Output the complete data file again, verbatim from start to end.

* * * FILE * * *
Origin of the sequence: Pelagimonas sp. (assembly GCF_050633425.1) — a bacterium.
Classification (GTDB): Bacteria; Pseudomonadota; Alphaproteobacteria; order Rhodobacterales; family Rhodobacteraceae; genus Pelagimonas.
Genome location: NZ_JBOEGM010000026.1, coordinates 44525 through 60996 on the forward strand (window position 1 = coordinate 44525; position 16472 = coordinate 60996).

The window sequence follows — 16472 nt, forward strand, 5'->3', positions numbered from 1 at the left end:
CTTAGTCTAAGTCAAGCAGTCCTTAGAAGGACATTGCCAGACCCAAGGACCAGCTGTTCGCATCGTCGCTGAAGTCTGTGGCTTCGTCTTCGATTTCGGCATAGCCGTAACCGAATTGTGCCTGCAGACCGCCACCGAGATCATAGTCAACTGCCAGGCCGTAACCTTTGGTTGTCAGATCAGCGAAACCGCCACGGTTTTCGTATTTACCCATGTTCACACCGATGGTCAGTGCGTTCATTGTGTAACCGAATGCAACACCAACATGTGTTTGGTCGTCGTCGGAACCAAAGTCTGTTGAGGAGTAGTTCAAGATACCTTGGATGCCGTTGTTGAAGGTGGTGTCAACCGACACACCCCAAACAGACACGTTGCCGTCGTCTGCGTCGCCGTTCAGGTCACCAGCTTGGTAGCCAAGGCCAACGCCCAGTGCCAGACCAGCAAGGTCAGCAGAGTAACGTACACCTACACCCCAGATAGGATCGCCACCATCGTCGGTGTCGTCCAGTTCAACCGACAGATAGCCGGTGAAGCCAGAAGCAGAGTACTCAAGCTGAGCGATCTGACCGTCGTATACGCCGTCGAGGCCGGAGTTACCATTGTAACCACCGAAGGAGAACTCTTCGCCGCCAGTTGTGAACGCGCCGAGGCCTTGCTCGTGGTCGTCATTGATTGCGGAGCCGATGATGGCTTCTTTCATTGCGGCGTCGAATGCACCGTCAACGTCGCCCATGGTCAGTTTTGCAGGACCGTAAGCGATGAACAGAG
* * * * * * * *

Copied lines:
Origin of the sequence: Pelagimonas sp. (assembly GCF_050633425.1) — a bacterium.
Classification (GTDB): Bacteria; Pseudomonadota; Alphaproteobacteria; order Rhodobacterales; family Rhodobacteraceae; genus Pelagimonas.
Genome location: NZ_JBOEGM010000026.1, coordinates 44525 through 60996 on the forward strand (window position 1 = coordinate 44525; position 16472 = coordinate 60996).

The window sequence follows — 16472 nt, forward strand, 5'->3', positions numbered from 1 at the left end:
CTTAGTCTAAGTCAAGCAGTCCTTAGAAGGACATTGCCAGACCCAAGGACCAGCTGTTCGCATCGTCGCTGAAGTCTGTGGCTTCGTCTTCGATTTCGGCATAGCCGTAACCGAATTGTGCCTGCAGACCGCCACCGAGATCATAGTCAACTGCCAGGCCGTAACCTTTGGTTGTCAGATCAGCGAAACCGCCACGGTTTTCGTATTTACCCATGTTCACACCGATGGTCAGTGCGTTCATTGTGTAACCGAATGCAACACCAACATGTGTTTGGTCGTCGTCGGAACCAAAGTCTGTTGAGGAGTAGTTCAAGATACCTTGGATGCCGTTGTTGAAGGTGGTGTCAACCGACACACCCCAAACAGACACGTTGCCGTCGTCTGCGTCGCCGTTCAGGTCACCAGCTTGGTAGCCAAGGCCAACGCCCAGTGCCAGACCAGCAAGGTCAGCAGAGTAACGTACACCTACACCCCAGATAGGATCGCCACCATCGTCGGTGTCGTCCAGTTCAACCGACAGATAGCCGGTGAAGCCAGAAGCAGAGTACTCAAGCTGAGCGATCTGACCGTCGTATACGCCGTCGAGGCCGGAGTTACCATTGTAACCACCGAAGGAGAACTCTTCGCCGCCAGTTGTGAACGCGCCGAGGCCTTGCTCGTGGTCGTCATTGATTGCGGAGCCGATGATGGCTTCTTTCATTGCGGCGTCGAATGCACCGTCAACGTCGCCCATGGTCAGTTTTGCAGGACCGTAAGCGATGAACAGAG